Sault Ste. Marie ( SOO-seint-ma-REE), officially the City of Sault Sainte Marie, is a city in, and the county seat of, Chippewa County in the U.S. state of Michigan. It is on the northeastern end of Michigan’s Upper Peninsula, on the Canada–US border, and separated from its twin city of Sault Ste. Marie, Ontario, by the St. Marys River. The city is relatively isolated from other communities in Michigan and is 346 miles via I-75 from downtown Detroit. The population was 14,144 at the 2010 census, making it the second-most populous city in the Upper Peninsula. By contrast, the Canadian Sault Ste. Marie is much larger, with more than 75,000 residents, based on more extensive industry developed in the 20th century and an economy with closer connections to other communities.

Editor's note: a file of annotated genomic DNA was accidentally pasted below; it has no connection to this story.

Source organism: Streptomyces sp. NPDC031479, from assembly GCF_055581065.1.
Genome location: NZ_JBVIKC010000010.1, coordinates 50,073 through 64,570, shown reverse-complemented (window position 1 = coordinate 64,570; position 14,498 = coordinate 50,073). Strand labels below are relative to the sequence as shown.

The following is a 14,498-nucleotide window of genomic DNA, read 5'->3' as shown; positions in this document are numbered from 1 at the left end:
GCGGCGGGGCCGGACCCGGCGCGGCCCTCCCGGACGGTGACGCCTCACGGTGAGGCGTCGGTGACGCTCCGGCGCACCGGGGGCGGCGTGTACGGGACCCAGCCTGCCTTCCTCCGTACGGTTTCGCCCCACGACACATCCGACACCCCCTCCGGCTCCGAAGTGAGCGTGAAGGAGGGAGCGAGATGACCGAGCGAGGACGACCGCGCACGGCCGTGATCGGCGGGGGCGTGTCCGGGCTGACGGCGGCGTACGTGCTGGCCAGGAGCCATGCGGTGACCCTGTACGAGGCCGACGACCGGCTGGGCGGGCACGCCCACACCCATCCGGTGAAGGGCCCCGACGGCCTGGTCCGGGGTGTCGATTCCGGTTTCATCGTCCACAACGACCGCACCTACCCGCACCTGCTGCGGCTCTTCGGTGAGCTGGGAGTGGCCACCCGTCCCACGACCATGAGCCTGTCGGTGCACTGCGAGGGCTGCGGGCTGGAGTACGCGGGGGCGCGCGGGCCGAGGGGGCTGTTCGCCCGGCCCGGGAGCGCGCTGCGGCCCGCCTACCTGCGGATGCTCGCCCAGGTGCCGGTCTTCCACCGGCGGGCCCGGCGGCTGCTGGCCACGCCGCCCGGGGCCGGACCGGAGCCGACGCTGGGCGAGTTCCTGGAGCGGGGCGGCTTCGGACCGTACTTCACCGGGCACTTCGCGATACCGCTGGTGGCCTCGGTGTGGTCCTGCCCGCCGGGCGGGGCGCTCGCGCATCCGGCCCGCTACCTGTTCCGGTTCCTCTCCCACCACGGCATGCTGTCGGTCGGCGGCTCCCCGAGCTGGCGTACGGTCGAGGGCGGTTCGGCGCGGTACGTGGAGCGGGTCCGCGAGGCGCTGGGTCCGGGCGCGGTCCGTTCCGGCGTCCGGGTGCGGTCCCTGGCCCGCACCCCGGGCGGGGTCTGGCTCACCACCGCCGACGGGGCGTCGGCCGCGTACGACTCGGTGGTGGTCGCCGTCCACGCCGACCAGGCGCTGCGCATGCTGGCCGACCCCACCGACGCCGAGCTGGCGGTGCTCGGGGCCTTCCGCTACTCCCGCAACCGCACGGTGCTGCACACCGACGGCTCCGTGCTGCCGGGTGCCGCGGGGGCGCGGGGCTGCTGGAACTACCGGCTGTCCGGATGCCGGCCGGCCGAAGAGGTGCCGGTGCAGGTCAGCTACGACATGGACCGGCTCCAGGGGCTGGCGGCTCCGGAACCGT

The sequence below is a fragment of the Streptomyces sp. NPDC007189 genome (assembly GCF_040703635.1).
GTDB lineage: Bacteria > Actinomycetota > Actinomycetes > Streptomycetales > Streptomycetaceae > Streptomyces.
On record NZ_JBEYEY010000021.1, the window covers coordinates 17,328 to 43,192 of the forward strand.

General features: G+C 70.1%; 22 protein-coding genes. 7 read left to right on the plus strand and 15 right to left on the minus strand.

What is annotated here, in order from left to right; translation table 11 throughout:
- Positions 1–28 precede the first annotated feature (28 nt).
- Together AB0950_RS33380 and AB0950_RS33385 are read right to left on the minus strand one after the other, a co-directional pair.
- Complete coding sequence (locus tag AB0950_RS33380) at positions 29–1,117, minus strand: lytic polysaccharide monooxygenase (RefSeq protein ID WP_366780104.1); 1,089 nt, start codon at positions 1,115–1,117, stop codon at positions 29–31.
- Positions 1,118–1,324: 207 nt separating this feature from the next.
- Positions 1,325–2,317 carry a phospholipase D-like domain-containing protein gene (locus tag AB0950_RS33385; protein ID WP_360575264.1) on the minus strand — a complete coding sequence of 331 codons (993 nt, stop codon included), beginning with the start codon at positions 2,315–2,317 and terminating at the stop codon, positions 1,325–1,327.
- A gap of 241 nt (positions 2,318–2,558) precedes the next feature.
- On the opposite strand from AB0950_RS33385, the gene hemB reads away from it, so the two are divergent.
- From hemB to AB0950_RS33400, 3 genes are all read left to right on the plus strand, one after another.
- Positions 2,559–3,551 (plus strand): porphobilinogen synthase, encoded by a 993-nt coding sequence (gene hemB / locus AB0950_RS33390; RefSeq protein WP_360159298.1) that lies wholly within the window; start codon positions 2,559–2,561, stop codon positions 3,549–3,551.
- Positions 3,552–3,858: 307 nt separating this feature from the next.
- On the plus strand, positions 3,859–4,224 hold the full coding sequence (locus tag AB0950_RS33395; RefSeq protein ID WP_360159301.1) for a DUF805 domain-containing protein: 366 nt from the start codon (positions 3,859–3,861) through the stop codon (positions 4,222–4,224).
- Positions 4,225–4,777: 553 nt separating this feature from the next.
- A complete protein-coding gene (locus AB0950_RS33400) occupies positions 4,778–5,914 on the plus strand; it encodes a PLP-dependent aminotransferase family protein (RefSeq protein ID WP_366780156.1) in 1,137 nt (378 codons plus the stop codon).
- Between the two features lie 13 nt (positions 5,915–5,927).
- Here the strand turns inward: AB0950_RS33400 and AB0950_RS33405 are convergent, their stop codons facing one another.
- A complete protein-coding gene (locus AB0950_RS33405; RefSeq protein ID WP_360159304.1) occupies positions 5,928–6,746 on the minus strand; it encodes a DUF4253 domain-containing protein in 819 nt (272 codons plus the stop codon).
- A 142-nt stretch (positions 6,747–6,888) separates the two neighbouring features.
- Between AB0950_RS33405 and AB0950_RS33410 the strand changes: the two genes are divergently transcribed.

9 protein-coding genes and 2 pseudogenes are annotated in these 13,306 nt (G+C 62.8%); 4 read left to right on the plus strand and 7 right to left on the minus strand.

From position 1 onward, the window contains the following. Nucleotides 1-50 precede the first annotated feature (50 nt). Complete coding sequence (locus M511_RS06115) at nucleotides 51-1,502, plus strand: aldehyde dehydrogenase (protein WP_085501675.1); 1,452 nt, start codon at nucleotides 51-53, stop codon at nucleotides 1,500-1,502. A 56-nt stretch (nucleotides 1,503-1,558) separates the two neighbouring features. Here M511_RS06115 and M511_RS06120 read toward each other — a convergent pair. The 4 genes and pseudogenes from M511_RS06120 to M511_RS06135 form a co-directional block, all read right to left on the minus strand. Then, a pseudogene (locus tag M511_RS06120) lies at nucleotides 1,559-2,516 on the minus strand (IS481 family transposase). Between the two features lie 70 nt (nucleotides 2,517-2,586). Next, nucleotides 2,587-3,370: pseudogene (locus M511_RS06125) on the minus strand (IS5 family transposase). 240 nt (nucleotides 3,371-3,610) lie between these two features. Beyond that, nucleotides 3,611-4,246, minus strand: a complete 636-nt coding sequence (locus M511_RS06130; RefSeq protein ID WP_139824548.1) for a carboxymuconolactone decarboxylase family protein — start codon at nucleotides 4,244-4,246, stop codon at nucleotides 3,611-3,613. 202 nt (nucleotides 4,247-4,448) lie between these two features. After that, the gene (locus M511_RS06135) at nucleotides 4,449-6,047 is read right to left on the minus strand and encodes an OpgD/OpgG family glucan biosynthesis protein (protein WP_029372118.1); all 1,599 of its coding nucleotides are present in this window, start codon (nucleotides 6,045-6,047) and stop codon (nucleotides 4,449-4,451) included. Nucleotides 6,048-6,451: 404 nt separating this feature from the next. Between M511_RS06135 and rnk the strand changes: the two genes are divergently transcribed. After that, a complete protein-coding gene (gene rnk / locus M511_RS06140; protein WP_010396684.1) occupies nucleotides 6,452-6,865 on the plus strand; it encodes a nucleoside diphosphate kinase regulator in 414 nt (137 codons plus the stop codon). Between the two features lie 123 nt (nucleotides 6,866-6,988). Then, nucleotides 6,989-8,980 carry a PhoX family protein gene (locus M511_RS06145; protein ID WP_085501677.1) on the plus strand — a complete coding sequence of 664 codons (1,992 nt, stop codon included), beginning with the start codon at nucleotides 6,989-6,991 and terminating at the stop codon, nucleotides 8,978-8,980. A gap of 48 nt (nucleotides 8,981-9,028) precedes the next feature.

Sault Ste. Marie was settled by Native Americans more than 12,000 years ago, and was long a crossroads of fishing and trading of tribes around the Great Lakes. Beginning in the late 17th century, it developed as the first European settlement in the region that became the Midwestern United States. Father Jacques Marquette, a French Jesuit, learned of the Native American village and traveled there in 1668 to found a Catholic mission. French colonists later established a fur trading post, which attracted trappers and Native Americans on a seasonal basis. By the late 18th century, both Métis men and women became active in the trade and were considered among the elite in the community. A fur-trading settlement quickly grew at the crossroads that straddled the banks of the river.
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